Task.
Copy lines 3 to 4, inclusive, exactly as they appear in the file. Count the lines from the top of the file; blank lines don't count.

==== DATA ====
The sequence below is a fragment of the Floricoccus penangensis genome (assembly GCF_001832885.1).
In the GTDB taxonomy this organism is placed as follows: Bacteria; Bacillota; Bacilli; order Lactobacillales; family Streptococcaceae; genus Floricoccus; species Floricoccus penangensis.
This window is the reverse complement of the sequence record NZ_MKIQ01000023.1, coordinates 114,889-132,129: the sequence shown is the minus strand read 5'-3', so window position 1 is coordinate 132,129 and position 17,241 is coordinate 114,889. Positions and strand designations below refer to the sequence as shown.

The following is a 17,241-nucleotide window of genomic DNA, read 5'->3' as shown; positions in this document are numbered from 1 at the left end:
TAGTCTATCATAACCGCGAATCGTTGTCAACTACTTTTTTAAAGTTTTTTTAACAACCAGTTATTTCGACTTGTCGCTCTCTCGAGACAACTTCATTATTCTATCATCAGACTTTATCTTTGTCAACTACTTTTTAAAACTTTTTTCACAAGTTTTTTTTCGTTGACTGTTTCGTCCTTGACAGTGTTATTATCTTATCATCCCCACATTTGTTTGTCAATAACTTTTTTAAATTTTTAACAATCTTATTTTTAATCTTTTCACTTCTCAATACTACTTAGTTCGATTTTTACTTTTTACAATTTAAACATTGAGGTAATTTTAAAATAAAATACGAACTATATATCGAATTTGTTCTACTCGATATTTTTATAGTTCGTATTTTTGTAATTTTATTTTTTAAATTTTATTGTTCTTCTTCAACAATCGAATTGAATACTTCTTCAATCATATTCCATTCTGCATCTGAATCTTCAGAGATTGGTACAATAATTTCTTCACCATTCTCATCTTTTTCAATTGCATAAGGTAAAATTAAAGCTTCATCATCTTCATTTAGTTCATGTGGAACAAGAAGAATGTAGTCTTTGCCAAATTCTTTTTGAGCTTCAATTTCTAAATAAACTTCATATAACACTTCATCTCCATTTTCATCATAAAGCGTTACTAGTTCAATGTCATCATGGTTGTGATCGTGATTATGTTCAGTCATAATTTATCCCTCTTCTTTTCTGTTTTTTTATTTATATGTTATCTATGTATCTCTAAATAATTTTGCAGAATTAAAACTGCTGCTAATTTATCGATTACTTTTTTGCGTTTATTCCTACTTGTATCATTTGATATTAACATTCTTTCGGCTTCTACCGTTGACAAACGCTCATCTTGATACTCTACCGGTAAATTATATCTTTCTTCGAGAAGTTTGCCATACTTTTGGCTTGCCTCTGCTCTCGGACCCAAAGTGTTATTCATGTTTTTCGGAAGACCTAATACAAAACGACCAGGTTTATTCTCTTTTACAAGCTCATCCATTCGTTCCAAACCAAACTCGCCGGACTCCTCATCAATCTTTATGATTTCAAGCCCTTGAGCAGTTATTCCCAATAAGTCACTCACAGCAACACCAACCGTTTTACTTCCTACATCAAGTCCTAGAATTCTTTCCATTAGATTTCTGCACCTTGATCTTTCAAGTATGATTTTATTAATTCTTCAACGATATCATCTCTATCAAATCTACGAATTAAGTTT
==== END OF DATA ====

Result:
This window is the reverse complement of the sequence record NZ_MKIQ01000023.1, coordinates 114,889-132,129: the sequence shown is the minus strand read 5'-3', so window position 1 is coordinate 132,129 and position 17,241 is coordinate 114,889. Positions and strand designations below refer to the sequence as shown.

The following is a 17,241-nucleotide window of genomic DNA, read 5'->3' as shown; positions in this document are numbered from 1 at the left end: